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You're Doing it Right: Using the NullObject Pattern in Views

Last week I talked about being more explicit with objects that you pass into views. Today I’m going to expand upon that thought by applying the NullObject pattern to said view objects. One of the joys of Backbone.js apps is that you can have a number of views active at the same time. The downside is that test setup can be difficult when you are trying to test a view in isolation that is responsible for initializing many child views.

One way around this is really using conditional logic in your views around any objects passed in:

TodoApp.Views.Users.Show = TodoApp.Views.CompositeView.extend({
  initialize: function(options) {
    this.user = options.user;
  },

  render: function() {
    if (user) {
      $(this.el).html(JST['users/show']({ user: this.user }));
    }
    return this;
  }
});

This seems reasonable when you’ve got one object, but quickly gets out of control:

TodoApp.Views.Users.Show = TodoApp.Views.CompositeView.extend({
  initialize: function(options) {
    this.user      = options.user;
    this.blogPosts = options.blogPosts;
    this.comments  = options.comments;
  },

  render: function() {
    if (user) {
      $(this.el).html(JST['users/show']({ user: this.user }));
    }
    if (blogPosts) {
      blogPosts.forEach(blogPost) {
        var child = new TodoApp.Views.BlogPost({ blogPost: blogPost });
        this.addChild(child);
      }
    }
    if (comments) {
      comments.forEach(comment) {
        var child = new TodoApp.Views.Comment({ comment: comment });
        this.addChild(child);
      }
    }
    return this;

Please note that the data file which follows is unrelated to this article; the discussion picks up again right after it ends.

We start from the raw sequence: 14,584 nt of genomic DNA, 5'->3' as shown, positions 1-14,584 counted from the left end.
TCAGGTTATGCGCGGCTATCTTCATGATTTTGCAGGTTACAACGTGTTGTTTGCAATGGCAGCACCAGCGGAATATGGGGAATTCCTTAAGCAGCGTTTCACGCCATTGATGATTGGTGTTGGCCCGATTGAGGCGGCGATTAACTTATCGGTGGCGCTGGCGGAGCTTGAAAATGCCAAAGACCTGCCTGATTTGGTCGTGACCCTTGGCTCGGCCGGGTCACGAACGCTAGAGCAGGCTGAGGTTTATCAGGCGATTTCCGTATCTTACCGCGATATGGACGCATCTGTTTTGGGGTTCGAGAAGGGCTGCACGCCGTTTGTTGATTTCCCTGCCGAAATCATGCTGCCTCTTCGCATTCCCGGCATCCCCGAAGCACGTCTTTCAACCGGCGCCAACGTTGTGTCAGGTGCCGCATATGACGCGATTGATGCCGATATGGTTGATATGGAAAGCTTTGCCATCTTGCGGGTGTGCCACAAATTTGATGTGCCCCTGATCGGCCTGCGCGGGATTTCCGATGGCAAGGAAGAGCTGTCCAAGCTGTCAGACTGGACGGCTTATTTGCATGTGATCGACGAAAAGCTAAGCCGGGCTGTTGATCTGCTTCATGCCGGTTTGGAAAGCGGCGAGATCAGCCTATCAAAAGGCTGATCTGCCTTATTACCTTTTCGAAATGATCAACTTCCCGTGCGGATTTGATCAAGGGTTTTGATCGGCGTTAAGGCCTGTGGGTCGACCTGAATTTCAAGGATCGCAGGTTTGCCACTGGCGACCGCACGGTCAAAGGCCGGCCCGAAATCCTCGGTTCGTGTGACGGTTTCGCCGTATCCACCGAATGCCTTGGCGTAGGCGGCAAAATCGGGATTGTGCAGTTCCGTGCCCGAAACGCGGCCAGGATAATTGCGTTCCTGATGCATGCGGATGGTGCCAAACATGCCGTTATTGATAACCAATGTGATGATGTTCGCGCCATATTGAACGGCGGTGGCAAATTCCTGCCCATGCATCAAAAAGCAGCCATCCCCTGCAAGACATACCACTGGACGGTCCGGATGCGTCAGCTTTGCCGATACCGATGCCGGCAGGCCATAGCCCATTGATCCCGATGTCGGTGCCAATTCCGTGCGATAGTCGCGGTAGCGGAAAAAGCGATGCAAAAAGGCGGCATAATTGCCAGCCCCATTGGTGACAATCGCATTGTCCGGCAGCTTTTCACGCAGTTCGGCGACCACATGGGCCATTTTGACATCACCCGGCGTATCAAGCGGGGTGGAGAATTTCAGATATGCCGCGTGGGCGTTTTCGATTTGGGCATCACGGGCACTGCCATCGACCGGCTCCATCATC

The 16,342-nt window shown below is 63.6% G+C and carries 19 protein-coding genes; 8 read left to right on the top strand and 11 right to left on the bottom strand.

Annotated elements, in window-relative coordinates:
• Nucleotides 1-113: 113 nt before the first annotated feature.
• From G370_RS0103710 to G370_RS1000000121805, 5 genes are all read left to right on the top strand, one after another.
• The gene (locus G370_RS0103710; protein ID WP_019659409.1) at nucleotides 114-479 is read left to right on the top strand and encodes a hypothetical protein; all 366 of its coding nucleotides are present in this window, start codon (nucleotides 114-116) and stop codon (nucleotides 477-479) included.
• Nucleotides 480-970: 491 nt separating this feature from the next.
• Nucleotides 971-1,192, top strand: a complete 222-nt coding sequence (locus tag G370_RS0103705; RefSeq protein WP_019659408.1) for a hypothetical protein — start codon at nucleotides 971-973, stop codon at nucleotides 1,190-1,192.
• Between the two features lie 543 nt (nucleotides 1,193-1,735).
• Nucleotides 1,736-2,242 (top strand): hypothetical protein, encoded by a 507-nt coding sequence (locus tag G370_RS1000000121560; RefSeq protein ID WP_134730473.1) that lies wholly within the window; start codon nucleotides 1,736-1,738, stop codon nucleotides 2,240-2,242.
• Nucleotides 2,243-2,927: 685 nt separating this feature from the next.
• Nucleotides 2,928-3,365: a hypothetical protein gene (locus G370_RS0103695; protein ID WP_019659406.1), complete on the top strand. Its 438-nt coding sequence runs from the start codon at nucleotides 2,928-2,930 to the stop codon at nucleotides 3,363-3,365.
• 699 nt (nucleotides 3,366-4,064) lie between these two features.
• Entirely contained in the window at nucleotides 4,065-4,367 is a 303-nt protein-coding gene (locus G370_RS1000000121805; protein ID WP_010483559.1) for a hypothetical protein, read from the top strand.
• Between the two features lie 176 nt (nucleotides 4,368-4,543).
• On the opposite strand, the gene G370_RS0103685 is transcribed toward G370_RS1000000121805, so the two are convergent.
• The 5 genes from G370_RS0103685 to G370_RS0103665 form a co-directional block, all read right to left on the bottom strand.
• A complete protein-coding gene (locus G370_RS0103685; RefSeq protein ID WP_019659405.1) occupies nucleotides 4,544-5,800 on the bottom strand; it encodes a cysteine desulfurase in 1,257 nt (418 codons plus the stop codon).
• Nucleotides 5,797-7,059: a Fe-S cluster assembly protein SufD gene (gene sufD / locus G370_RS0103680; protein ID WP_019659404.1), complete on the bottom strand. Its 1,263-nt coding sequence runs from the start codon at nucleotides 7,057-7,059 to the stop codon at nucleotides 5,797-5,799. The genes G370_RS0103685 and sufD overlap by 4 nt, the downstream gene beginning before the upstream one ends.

}
});

The end result is a lot of conditional logic and a render() method that we clearly need to refactor into multiple methods. Just to avoid having to setup the user, blogPosts, and comments objects when testing a view that calls show!

We can clean this up significantly like so:

TodoApp.Views.Users.Show = TodoApp.Views.CompositeView.extend({
  initialize: function(options) {
    this.user      = this._initUser(options.user);
    this.blogPosts = this._initblogPosts(options.blogPosts);
    this.comments  = this._initComments(options.comments);
  },

  render: function() {
    $(this.el).html(JST['users/show']({ user: this.user }));

    blogPosts.forEach(blogPost) {
      var child = new TodoApp.Views.BlogPost({ blogPost: blogPost });
      this.addChild(child);
    }
    comments.forEach(comment) {
      var child = new TodoApp.Views.Comment({ comment: comment });
      this.addChild(child);
    }
    return this;
  },

  _initUser: function(user) {
    return user ? user : new TodoApp.Models.User();
  },

  _initblogPosts: function(blogPosts) {
    return blogPosts ? blogPosts : new TodoApp.Collections.BlogPosts();
  },

  _initComments: function(comments) {
    return comments ? comments : new TodoApp.Collections.Comments();
  }
});

Now the render() method is without conditional logic! We have managed to shift the responsibility as to whether or not objects exist out of the render method, whose primary concern is to display the objects. Refactoring isn’t necessarily always about removing lines of code, but it is always about placing responsibility in the correct location.

This code now allows us to test a view containing this one without having to setup the three objects utilized in the view. Both examples accomplished that feat, but the developer who touches the code later would likely be confused as to why there is so much conditional logic inside of render() in the first example. The latter example clearly defines the intent of sane default object rendering.